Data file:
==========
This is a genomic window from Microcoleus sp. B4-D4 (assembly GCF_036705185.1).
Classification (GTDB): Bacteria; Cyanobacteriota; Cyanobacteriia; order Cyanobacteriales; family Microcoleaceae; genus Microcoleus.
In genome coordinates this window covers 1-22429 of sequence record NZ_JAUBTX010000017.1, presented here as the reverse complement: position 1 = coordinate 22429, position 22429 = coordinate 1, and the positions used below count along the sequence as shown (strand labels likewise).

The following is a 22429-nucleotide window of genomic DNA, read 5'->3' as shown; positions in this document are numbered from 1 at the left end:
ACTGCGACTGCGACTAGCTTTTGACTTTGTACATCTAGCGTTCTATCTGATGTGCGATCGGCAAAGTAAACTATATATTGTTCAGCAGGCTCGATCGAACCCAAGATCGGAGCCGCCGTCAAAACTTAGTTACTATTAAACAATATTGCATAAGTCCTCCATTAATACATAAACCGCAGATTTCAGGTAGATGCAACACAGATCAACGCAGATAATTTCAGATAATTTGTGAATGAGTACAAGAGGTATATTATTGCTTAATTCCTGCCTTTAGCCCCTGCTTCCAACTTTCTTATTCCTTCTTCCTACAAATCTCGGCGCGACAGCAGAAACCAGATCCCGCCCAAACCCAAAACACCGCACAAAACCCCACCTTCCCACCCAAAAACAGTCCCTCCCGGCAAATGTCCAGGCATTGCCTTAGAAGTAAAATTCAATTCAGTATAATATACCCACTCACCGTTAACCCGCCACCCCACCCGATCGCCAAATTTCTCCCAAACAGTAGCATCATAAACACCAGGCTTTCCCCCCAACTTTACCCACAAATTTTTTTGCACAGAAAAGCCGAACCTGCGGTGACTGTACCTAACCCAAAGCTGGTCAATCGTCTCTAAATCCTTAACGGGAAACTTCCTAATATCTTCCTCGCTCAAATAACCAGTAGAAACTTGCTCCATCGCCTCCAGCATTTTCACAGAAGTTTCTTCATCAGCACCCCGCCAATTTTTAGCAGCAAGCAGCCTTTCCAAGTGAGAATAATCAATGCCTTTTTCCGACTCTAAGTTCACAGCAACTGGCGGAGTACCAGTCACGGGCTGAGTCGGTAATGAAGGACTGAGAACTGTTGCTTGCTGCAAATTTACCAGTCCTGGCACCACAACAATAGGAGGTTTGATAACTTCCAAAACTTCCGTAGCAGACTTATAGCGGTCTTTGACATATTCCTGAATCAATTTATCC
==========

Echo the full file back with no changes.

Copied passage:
This is a genomic window from Microcoleus sp. B4-D4 (assembly GCF_036705185.1).
Classification (GTDB): Bacteria; Cyanobacteriota; Cyanobacteriia; order Cyanobacteriales; family Microcoleaceae; genus Microcoleus.
In genome coordinates this window covers 1-22429 of sequence record NZ_JAUBTX010000017.1, presented here as the reverse complement: position 1 = coordinate 22429, position 22429 = coordinate 1, and the positions used below count along the sequence as shown (strand labels likewise).

The following is a 22429-nucleotide window of genomic DNA, read 5'->3' as shown; positions in this document are numbered from 1 at the left end:
ACTGCGACTGCGACTAGCTTTTGACTTTGTACATCTAGCGTTCTATCTGATGTGCGATCGGCAAAGTAAACTATATATTGTTCAGCAGGCTCGATCGAACCCAAGATCGGAGCCGCCGTCAAAACTTAGTTACTATTAAACAATATTGCATAAGTCCTCCATTAATACATAAACCGCAGATTTCAGGTAGATGCAACACAGATCAACGCAGATAATTTCAGATAATTTGTGAATGAGTACAAGAGGTATATTATTGCTTAATTCCTGCCTTTAGCCCCTGCTTCCAACTTTCTTATTCCTTCTTCCTACAAATCTCGGCGCGACAGCAGAAACCAGATCCCGCCCAAACCCAAAACACCGCACAAAACCCCACCTTCCCACCCAAAAACAGTCCCTCCCGGCAAATGTCCAGGCATTGCCTTAGAAGTAAAATTCAATTCAGTATAATATACCCACTCACCGTTAACCCGCCACCCCACCCGATCGCCAAATTTCTCCCAAACAGTAGCATCATAAACACCAGGCTTTCCCCCCAACTTTACCCACAAATTTTTTTGCACAGAAAAGCCGAACCTGCGGTGACTGTACCTAACCCAAAGCTGGTCAATCGTCTCTAAATCCTTAACGGGAAACTTCCTAATATCTTCCTCGCTCAAATAACCAGTAGAAACTTGCTCCATCGCCTCCAGCATTTTCACAGAAGTTTCTTCATCAGCACCCCGCCAATTTTTAGCAGCAAGCAGCCTTTCCAAGTGAGAATAATCAATGCCTTTTTCCGACTCTAAGTTCACAGCAACTGGCGGAGTACCAGTCACGGGCTGAGTCGGTAATGAAGGACTGAGAACTGTTGCTTGCTGCAAATTTACCAGTCCTGGCACCACAACAATAGGAGGTTTGATAACTTCCAAAACTTCCGTAGCAGACTTATAGCGGTCTTTGACATATTCCTGAATCAATTTATCC